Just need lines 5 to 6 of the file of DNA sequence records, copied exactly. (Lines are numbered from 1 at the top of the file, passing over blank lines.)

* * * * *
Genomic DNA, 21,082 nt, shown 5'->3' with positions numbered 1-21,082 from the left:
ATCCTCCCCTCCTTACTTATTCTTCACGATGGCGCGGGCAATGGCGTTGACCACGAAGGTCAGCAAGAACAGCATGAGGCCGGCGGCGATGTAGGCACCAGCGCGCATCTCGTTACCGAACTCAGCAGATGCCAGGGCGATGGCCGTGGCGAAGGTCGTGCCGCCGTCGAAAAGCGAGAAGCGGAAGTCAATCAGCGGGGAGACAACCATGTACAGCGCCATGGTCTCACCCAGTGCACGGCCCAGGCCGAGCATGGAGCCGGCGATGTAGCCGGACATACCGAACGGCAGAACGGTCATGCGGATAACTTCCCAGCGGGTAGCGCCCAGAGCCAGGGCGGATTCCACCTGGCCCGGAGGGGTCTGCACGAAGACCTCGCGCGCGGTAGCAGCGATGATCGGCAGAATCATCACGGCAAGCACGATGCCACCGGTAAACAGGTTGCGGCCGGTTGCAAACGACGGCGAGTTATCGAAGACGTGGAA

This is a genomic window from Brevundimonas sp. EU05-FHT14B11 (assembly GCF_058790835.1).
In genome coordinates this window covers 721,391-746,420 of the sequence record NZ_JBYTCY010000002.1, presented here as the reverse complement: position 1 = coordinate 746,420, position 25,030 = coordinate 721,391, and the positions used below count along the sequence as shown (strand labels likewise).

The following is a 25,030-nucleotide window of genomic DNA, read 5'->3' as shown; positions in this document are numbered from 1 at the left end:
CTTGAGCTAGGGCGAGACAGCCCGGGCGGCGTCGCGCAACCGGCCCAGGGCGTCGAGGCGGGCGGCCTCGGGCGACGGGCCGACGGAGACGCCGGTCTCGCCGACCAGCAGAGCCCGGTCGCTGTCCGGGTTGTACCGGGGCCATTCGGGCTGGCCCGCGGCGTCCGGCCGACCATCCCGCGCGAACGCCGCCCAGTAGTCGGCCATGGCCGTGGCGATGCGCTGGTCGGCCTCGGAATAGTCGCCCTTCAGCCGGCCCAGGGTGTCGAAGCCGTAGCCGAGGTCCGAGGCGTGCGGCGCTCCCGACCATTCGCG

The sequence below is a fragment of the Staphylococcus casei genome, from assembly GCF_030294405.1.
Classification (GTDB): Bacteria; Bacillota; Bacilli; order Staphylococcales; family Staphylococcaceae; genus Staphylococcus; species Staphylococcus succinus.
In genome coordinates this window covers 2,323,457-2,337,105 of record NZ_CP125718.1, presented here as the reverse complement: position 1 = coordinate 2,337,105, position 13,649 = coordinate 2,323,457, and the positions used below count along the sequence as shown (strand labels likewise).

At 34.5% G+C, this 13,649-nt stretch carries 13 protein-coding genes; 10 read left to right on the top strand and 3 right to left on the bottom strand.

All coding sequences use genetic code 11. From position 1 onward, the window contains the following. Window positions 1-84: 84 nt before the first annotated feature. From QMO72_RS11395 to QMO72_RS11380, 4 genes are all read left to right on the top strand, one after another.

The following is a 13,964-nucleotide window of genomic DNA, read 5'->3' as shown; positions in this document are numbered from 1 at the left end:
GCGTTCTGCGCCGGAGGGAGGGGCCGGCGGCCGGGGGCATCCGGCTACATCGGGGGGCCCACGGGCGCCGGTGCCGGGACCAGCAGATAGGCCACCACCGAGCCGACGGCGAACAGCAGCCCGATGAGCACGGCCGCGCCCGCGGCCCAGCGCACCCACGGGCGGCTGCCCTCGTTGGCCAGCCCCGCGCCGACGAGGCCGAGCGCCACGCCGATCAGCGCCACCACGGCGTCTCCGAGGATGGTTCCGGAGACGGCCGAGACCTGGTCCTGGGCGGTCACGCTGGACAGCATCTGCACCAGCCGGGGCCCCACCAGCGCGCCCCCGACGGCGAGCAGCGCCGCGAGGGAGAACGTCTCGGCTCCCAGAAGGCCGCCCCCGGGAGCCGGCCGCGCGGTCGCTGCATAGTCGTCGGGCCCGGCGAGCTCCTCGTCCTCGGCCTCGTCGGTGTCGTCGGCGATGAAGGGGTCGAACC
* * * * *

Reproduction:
The following is a 25,030-nucleotide window of genomic DNA, read 5'->3' as shown; positions in this document are numbered from 1 at the left end:
CTTGAGCTAGGGCGAGACAGCCCGGGCGGCGTCGCGCAACCGGCCCAGGGCGTCGAGGCGGGCGGCCTCGGGCGACGGGCCGACGGAGACGCCGGTCTCGCCGACCAGCAGAGCCCGGTCGCTGTCCGGGTTGTACCGGGGCCATTCGGGCTGGCCCGCGGCGTCCGGCCGACCATCCCGCGCGAACGCCGCCCAGTAGTCGGCCATGGCCGTGGCGATGCGCTGGTCGGCCTCGGAATAGTCGCCCTTCAGCCGGCCCAGGGTGTCGAAGCCGTAGCCGAGGTCCGAGGCGTGCGGCGCTCCCGACCATTCGCG